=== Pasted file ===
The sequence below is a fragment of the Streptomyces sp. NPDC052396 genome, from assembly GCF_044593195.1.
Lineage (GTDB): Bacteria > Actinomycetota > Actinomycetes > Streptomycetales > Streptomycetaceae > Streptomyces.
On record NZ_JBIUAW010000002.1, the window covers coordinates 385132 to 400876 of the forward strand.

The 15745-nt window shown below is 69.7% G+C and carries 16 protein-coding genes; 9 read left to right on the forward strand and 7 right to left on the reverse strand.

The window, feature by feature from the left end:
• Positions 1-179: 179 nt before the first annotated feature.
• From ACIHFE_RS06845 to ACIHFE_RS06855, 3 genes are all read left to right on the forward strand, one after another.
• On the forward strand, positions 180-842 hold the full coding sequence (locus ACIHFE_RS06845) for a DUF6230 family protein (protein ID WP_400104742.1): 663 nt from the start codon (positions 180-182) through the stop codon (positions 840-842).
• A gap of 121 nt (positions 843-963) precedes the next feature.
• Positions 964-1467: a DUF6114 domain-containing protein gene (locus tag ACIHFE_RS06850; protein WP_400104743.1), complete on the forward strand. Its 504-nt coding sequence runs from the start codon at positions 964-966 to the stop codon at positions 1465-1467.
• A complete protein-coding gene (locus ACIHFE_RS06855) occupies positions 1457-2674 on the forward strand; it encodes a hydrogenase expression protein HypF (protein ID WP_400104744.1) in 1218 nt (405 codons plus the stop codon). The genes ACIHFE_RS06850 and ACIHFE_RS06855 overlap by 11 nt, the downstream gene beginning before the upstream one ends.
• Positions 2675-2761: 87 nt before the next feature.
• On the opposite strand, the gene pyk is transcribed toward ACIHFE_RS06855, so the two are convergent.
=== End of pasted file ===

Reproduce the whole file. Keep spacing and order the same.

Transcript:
The sequence below is a fragment of the Streptomyces sp. NPDC052396 genome, from assembly GCF_044593195.1.
Lineage (GTDB): Bacteria > Actinomycetota > Actinomycetes > Streptomycetales > Streptomycetaceae > Streptomyces.
On record NZ_JBIUAW010000002.1, the window covers coordinates 385132 to 400876 of the forward strand.

The 15745-nt window shown below is 69.7% G+C and carries 16 protein-coding genes; 9 read left to right on the forward strand and 7 right to left on the reverse strand.

The window, feature by feature from the left end:
• Positions 1-179: 179 nt before the first annotated feature.
• From ACIHFE_RS06845 to ACIHFE_RS06855, 3 genes are all read left to right on the forward strand, one after another.
• On the forward strand, positions 180-842 hold the full coding sequence (locus ACIHFE_RS06845) for a DUF6230 family protein (protein ID WP_400104742.1): 663 nt from the start codon (positions 180-182) through the stop codon (positions 840-842).
• A gap of 121 nt (positions 843-963) precedes the next feature.
• Positions 964-1467: a DUF6114 domain-containing protein gene (locus tag ACIHFE_RS06850; protein WP_400104743.1), complete on the forward strand. Its 504-nt coding sequence runs from the start codon at positions 964-966 to the stop codon at positions 1465-1467.
• A complete protein-coding gene (locus ACIHFE_RS06855) occupies positions 1457-2674 on the forward strand; it encodes a hydrogenase expression protein HypF (protein ID WP_400104744.1) in 1218 nt (405 codons plus the stop codon). The genes ACIHFE_RS06850 and ACIHFE_RS06855 overlap by 11 nt, the downstream gene beginning before the upstream one ends.
• Positions 2675-2761: 87 nt before the next feature.
• On the opposite strand, the gene pyk is transcribed toward ACIHFE_RS06855, so the two are convergent.